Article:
Poly(A)- and poly(U)-specific RNA 3′ tail shortening by E. coli ribonuclease E

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Ribonuclease (RNase) E is an extensively studied enzyme from Escherichia coli whose site-specific endoribonuclease activity on single-stranded RNA has a central role in the processing of ribosomal RNA, the degradation of messenger RNA and the control of replication of ColE1-type plasmids (for recent reviews, see 13). Here we report a previously undetected activity of RNase E: the ability to shorten 3′ poly(A)- and poly(U)-homopolymer tails on RNA molecules. This activity, which leaves a 6-nucleotide adenylate or a 1-nucleotide uridylate remnant on primary transcripts, resides in the amino-terminal region of RNase E and does not require other protein cofactors. Addition of a 3′-terminal phosphate group prevents both removal of the poly(A) tail and endonucleolytic cleavage within primary transcripts, but has no effect on the cleavage of transcripts with tails that have already been truncated. The ability of RNase E to shorten poly(A) tails, together with the effect of tail length on endonucleolytic cleavage within primary transcripts, suggests a mechanism by which RNase E may exercise overall control over RNA decay.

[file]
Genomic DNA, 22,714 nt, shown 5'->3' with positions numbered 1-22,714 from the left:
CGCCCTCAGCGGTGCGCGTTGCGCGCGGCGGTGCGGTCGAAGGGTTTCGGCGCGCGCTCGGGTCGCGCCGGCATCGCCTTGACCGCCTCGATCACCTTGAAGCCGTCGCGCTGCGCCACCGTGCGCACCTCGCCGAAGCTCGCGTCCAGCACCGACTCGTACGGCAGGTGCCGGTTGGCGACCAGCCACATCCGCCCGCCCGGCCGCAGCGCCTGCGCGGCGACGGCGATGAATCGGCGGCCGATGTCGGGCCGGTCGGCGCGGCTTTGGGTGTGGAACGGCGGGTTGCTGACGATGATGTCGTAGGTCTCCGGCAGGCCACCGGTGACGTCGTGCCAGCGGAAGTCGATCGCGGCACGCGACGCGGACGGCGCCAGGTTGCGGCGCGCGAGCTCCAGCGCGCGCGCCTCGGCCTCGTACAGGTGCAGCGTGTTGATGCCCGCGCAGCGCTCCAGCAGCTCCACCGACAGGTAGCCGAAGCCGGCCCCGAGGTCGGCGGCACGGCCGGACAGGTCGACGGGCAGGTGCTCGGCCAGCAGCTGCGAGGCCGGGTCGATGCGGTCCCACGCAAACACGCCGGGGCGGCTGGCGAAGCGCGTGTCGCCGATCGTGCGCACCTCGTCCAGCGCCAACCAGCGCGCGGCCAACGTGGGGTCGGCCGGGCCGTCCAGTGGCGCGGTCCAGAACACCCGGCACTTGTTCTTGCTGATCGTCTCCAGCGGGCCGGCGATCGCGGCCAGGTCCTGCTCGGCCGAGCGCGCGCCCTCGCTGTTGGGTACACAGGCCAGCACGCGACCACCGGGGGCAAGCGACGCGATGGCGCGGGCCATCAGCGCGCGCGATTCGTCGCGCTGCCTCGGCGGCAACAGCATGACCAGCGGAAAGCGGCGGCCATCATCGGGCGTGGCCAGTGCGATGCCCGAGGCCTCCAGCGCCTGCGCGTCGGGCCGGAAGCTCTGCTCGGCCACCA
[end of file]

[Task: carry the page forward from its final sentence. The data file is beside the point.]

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Figure 1: Purification of RNase E.
Figure 2: Poly(A)- and poly(U)-specific exonucleolytic activity of purified RNase E.
Figure 3: Elimination of both poly(A)-tail removal and endonucleolytic activity of N-Rne by 3′ terminal addition of [32P]AP to RNAI-40A.


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These studies were supported by a grant for mthe US NIH. We thank Y. Feng for his-tagged PAP I constructs, and J. Belasco, R. Lehman and C. Higgins for comments on this manuscript.

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Correspondence to Stanley, N. Cohen.

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